Different views on the afterlife

Egyptian prayer and the afterlife

It was 70 days since the passing of Ptah, and according to law a funeral procession was formed that now made its way toward his tomb.   Ptah was a magistrate in ancient Egypt, and therefore had earned a place and respect for a proper burial. 

Directly after death he was embalmed and mummified according to common ritual.  His body was placed in an Anthropoid coffin (man shaped) and decorated to his likeness.  The priest had conducted magic incantations and spells, along with the traditional animal sacrifices.     

The wailing mourners followed the procession of priests, some wearing animal masks. A jackal masked impersonator of the god Anubis was there.  Servants and slaves carried the items to be buried with the mummy in the tomb.  His furniture, clothes, jewelry and other items were to accompany Ptah into the afterlife.     

According to the Papyrus of Ani (The Egyptian Book of the Dead), the deceased while in the underworld will be taken to the presence of the god Osiris.  He must pass through gates and caverns guarded by supernatural creatures of grotesque human and animal form. 

If Ptah negotiates these successfully, he is then taken by the god Anubis into the presence of Osiris, for Judgment.  There he is to confess that he did not commit any of the holy sins.  If it is confirmed that he led a good life, he will then be led into glorious realms to spend his afterlife.  If not, he will be consumed by the beast called the Devourer, and the afterlife for Ptah would abruptly come to an unpleasant end.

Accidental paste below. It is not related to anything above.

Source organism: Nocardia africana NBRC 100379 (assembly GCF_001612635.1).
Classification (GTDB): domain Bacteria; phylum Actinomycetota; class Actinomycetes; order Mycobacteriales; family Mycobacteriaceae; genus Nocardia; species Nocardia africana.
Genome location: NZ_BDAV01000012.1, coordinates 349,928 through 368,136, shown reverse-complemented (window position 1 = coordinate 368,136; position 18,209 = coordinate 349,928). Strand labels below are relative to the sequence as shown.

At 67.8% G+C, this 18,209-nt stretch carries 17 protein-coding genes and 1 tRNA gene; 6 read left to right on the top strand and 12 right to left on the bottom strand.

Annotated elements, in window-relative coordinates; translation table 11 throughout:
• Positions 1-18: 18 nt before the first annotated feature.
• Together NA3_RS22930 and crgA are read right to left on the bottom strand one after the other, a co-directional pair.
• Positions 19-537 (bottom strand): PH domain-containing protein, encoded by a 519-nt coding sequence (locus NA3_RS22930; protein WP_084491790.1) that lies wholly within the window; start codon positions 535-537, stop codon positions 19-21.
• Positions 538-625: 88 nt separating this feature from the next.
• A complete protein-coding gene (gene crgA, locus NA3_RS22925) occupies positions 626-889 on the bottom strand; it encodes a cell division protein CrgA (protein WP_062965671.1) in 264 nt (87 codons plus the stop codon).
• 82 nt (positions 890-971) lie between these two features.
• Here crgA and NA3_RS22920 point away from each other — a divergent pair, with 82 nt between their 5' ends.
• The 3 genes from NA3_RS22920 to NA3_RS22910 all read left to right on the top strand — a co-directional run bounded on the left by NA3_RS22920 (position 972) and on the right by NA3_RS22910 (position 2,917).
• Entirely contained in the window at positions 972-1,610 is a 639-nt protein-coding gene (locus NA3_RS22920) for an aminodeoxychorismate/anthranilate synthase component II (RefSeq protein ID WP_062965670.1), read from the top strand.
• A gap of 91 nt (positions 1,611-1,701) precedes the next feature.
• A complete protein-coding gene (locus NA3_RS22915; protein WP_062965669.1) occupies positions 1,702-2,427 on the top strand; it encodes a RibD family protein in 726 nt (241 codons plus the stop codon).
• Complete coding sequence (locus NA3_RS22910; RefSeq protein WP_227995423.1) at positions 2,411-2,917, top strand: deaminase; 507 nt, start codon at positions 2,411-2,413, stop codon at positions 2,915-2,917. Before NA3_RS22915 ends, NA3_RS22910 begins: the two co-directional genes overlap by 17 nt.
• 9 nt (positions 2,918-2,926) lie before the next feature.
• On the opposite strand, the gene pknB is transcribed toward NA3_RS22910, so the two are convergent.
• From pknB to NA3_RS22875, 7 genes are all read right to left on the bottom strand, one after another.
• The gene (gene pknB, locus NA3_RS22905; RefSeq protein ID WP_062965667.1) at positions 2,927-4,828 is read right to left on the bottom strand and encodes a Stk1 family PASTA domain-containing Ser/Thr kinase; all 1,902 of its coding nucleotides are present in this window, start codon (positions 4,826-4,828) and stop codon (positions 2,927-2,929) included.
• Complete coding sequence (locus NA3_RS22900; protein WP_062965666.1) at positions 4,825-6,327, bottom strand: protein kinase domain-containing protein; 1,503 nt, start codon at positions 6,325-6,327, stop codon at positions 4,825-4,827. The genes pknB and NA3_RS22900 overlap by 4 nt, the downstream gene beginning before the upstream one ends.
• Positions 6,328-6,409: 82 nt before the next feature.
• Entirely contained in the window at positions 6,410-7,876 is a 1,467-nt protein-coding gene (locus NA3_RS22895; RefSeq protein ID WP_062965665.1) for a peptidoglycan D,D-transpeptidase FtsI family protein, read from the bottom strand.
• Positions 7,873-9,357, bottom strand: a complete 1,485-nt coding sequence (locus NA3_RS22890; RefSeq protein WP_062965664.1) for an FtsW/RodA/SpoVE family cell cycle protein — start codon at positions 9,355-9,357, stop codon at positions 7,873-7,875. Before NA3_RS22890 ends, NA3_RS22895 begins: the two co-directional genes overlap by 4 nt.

Human understanding and acceptance of an afterlife (i.e., temporary, absolute or none) is today largely based upon religious faith.  But as more and more people expand their awareness (and senses) through natural evolution and meditation, it will become increasing clear through personal observation what actually happens.   

The subtle fields of creation begin to reveal themselves to human senses (smell, taste, touch, sight and hearing) after attainment of Enlightenment. 

Let’s briefly review what the World Religions teach about this subject.

The 12 Classical World Religions:

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Christianity

Number of followers – 2.1 billion

Denominations:
Catholic, Protestant, Eastern Orthodox, Pentecostal, Anglican, Monophysite, AICs, Church of Latter Day Saints, Evangelical, SDAs, Jehovah Witnesses, and Quakers.

Afterlife belief:
in Eternal Heaven or Hell, although beliefs vary somewhat between denominations.  At the Final Judgment bodies are reunited with souls, and eternal rewards and punishments are handed out.  The second coming of Christ includes the rapture of the saints, followed by the visible return of Christ with His saints, to reign on earth for one thousand years